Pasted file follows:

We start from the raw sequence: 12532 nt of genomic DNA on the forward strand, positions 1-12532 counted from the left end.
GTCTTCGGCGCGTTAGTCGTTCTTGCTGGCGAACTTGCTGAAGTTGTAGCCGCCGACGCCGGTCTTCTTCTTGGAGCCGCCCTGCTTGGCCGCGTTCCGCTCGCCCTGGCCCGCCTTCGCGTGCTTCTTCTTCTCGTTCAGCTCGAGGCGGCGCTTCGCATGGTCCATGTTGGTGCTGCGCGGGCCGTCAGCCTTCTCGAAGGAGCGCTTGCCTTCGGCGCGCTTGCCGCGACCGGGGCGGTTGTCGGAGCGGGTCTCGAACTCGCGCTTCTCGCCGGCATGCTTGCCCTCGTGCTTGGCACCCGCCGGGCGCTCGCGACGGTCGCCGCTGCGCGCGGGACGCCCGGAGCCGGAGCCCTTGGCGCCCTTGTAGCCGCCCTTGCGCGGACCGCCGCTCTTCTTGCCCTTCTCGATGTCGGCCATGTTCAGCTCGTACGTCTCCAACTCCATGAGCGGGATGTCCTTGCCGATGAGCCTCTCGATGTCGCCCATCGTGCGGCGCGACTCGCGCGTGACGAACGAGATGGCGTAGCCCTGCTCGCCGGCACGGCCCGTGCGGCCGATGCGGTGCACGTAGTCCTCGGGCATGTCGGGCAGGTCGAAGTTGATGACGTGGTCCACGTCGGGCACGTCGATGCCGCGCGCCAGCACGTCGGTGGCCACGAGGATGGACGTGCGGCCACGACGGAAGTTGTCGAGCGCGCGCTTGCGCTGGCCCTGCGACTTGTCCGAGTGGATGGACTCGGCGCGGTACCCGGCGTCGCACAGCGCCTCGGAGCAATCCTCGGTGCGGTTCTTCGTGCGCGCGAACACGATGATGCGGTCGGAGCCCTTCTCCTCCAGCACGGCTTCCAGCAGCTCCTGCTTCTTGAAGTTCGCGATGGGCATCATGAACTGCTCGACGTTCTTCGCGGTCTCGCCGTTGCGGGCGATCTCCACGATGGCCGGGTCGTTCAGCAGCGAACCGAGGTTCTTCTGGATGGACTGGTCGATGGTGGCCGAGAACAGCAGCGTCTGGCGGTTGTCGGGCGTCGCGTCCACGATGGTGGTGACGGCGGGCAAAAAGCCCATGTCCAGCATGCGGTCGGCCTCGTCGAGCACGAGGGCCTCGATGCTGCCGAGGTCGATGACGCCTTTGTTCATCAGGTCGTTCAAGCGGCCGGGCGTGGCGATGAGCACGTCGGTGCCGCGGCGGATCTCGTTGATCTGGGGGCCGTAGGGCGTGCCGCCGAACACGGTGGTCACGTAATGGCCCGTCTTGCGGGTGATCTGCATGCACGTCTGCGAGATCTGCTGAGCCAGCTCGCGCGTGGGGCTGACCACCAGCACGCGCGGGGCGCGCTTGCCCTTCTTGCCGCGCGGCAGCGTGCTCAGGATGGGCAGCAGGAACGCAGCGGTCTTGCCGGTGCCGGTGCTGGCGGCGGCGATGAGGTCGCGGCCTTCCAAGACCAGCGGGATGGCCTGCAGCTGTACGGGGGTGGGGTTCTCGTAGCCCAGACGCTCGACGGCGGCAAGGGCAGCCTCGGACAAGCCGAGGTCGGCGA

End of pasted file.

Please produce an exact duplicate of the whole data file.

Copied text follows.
We start from the raw sequence: 12532 nt of genomic DNA on the forward strand, positions 1-12532 counted from the left end.
GTCTTCGGCGCGTTAGTCGTTCTTGCTGGCGAACTTGCTGAAGTTGTAGCCGCCGACGCCGGTCTTCTTCTTGGAGCCGCCCTGCTTGGCCGCGTTCCGCTCGCCCTGGCCCGCCTTCGCGTGCTTCTTCTTCTCGTTCAGCTCGAGGCGGCGCTTCGCATGGTCCATGTTGGTGCTGCGCGGGCCGTCAGCCTTCTCGAAGGAGCGCTTGCCTTCGGCGCGCTTGCCGCGACCGGGGCGGTTGTCGGAGCGGGTCTCGAACTCGCGCTTCTCGCCGGCATGCTTGCCCTCGTGCTTGGCACCCGCCGGGCGCTCGCGACGGTCGCCGCTGCGCGCGGGACGCCCGGAGCCGGAGCCCTTGGCGCCCTTGTAGCCGCCCTTGCGCGGACCGCCGCTCTTCTTGCCCTTCTCGATGTCGGCCATGTTCAGCTCGTACGTCTCCAACTCCATGAGCGGGATGTCCTTGCCGATGAGCCTCTCGATGTCGCCCATCGTGCGGCGCGACTCGCGCGTGACGAACGAGATGGCGTAGCCCTGCTCGCCGGCACGGCCCGTGCGGCCGATGCGGTGCACGTAGTCCTCGGGCATGTCGGGCAGGTCGAAGTTGATGACGTGGTCCACGTCGGGCACGTCGATGCCGCGCGCCAGCACGTCGGTGGCCACGAGGATGGACGTGCGGCCACGACGGAAGTTGTCGAGCGCGCGCTTGCGCTGGCCCTGCGACTTGTCCGAGTGGATGGACTCGGCGCGGTACCCGGCGTCGCACAGCGCCTCGGAGCAATCCTCGGTGCGGTTCTTCGTGCGCGCGAACACGATGATGCGGTCGGAGCCCTTCTCCTCCAGCACGGCTTCCAGCAGCTCCTGCTTCTTGAAGTTCGCGATGGGCATCATGAACTGCTCGACGTTCTTCGCGGTCTCGCCGTTGCGGGCGATCTCCACGATGGCCGGGTCGTTCAGCAGCGAACCGAGGTTCTTCTGGATGGACTGGTCGATGGTGGCCGAGAACAGCAGCGTCTGGCGGTTGTCGGGCGTCGCGTCCACGATGGTGGTGACGGCGGGCAAAAAGCCCATGTCCAGCATGCGGTCGGCCTCGTCGAGCACGAGGGCCTCGATGCTGCCGAGGTCGATGACGCCTTTGTTCATCAGGTCGTTCAAGCGGCCGGGCGTGGCGATGAGCACGTCGGTGCCGCGGCGGATCTCGTTGATCTGGGGGCCGTAGGGCGTGCCGCCGAACACGGTGGTCACGTAATGGCCCGTCTTGCGGGTGATCTGCATGCACGTCTGCGAGATCTGCTGAGCCAGCTCGCGCGTGGGGCTGACCACCAGCACGCGCGGGGCGCGCTTGCCCTTCTTGCCGCGCGGCAGCGTGCTCAGGATGGGCAGCAGGAACGCAGCGGTCTTGCCGGTGCCGGTGCTGGCGGCGGCGATGAGGTCGCGGCCTTCCAAGACCAGCGGGATGGCCTGCAGCTGTACGGGGGTGGGGTTCTCGTAGCCCAGACGCTCGACGGCGGCAAGGGCAGCCTCGGACAAGCCGAGGTCGGCGA